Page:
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Friday, June 18, 2021

BOLO alert out for new invader

URI scientists ask Rhode Islanders to watch for arrival of another invasive insect

Todd McLeish

Another troublesome invasive species is expected to arrive in Rhode Island this summer, and experts at the University of Rhode Island are asking the public to keep an eye out for it.

The spotted lanternfly, which feeds on more than 70 different plants and is particularly damaging to grape vines, is native to China, India and Vietnam and was first detected in the United States in 2014 in southeast Pennsylvania. It has since spread into eight other states, including New York and New Jersey, and last year it was found in several locations in Connecticut.

“We expect it to arrive here imminently; this summer is very possible,” said Lisa Tewksbury, an entomologist at the URI Biocontrol Lab who monitors invasive species.

Spotted lanternflies are sap-feeding leafhoppers, and they look quite distinctive. In their earliest nymphal stages, they are black with white spots, and later they turn red with black and white markings. The inch-long adults look like a gray spotted moth with scarlet hindwings. They can gather in massive numbers, making them a nuisance even when they aren’t damaging trees and plants.

“We think they’re spreading through the transportation system,” Tewksbury said. “They’re big insects that can fly around and land on trains and other vehicles or get caught in the grills of pickup trucks and end up getting transported to new places.”

The insect’s eggs are laid on trees – though they have also been found on picnic tables, wood pallets and even recreational vehicles – where they overwinter and emerge as nymphs in the late spring. By late summer they transform into adults, and they are easily seen feeding, flying and congregating in large groups. The adults die after the first frost.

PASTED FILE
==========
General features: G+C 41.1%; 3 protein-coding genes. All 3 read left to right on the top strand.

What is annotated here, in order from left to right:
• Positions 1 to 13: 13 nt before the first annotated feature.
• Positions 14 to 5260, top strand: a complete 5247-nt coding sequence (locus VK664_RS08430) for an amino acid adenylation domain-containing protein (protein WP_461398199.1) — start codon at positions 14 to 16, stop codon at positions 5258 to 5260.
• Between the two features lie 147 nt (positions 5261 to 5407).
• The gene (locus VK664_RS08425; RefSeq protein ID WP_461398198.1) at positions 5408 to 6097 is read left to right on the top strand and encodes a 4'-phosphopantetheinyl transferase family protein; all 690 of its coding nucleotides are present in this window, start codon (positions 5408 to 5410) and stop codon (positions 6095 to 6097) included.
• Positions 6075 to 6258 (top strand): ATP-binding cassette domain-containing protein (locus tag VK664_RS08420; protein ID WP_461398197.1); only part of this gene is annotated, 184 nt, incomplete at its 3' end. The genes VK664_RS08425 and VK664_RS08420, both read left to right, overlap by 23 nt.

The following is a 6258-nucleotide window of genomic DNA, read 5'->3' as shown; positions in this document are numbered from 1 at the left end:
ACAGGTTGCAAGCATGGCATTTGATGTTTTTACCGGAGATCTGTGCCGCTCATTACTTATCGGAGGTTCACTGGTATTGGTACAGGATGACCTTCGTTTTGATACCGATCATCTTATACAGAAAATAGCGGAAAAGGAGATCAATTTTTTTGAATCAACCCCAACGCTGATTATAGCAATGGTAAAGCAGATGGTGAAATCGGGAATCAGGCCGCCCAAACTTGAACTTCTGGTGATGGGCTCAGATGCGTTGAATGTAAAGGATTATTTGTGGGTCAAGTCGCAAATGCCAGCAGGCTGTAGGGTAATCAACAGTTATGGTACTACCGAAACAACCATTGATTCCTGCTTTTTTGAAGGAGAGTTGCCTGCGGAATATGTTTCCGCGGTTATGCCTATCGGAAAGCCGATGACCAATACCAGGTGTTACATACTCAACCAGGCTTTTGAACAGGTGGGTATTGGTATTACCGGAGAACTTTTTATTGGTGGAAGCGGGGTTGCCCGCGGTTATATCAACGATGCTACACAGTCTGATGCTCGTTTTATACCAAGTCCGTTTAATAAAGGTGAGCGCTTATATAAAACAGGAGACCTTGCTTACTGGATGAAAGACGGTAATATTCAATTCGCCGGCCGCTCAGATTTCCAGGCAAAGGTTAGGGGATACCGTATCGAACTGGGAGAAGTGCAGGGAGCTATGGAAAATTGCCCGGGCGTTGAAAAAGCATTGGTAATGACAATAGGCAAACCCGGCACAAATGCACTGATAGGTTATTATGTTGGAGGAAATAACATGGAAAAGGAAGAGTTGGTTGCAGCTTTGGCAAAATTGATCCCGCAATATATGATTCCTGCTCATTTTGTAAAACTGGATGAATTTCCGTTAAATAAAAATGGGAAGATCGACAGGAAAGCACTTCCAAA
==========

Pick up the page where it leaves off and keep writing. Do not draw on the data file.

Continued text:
Spotted lanternflies seem to prefer to feed on tree of heaven, an invasive tree that scientists would be happy to have reduced in number. But the insects have also had a devastating economic impact on vineyards in Pennsylvania. In addition, maple trees, black walnut trees and ornamental trees and shrubs have also been hard hit in some areas.

Due to these effects, teams of researchers from throughout the Northeast are studying how to manage these insects. Some efforts are focused on testing the use of horticultural oils and biopesticides that can be sprayed on affected plants and trees. 

Tewksbury and her lab manager, Alana Russell, are part of a team testing whether parasitic insects from China that prey on lanternflies will also harm native insects if they are released here.

The URI researchers are also scouting for tree of heaven in Rhode Island to look for evidence of lanternfly nymphs or adults. That’s where they would like help from the public.

Tewksbury and Russell are asking for assistance with this surveillance. Those who live near tree of heaven or grape vines are asked to periodically check them for spotted lanternflies and to take a photo and collect a specimen if any of the insects are found. Photos should be sent to Tewksbury at

More information and a link to a reporting form for the Rhode Island Department of Environmental Management can be found at